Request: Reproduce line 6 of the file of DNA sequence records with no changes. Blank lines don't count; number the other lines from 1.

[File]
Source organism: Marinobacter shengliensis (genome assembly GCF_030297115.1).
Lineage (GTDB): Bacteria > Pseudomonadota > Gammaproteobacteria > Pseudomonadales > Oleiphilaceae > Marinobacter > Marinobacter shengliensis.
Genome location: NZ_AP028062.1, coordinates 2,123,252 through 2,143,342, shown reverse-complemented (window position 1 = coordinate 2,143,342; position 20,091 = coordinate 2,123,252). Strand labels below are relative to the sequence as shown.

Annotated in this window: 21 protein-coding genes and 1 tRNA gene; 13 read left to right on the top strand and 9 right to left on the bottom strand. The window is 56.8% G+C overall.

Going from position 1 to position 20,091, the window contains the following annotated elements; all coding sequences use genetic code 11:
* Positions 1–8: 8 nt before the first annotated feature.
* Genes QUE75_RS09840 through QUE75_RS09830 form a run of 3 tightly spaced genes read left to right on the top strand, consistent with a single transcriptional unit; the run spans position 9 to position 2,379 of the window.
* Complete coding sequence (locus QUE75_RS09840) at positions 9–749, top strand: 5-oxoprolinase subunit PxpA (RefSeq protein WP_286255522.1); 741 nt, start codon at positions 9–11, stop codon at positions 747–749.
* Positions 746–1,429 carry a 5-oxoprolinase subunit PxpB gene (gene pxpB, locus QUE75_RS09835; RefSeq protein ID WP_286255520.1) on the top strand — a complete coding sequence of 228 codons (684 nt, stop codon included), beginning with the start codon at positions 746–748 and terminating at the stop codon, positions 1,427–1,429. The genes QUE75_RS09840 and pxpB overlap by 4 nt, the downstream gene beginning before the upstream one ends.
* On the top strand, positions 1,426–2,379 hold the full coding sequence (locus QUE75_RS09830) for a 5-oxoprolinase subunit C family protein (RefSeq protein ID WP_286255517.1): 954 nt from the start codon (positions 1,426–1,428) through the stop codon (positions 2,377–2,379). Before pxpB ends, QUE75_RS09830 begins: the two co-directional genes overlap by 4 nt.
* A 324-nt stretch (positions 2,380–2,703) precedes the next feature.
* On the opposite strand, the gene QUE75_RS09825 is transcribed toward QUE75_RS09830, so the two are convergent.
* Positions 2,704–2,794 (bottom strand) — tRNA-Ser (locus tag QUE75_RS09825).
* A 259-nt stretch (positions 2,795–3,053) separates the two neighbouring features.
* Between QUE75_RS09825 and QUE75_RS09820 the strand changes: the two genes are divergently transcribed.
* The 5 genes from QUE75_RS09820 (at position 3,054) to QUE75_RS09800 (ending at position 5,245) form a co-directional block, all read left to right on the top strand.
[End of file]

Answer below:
* Positions 1–8: 8 nt before the first annotated feature.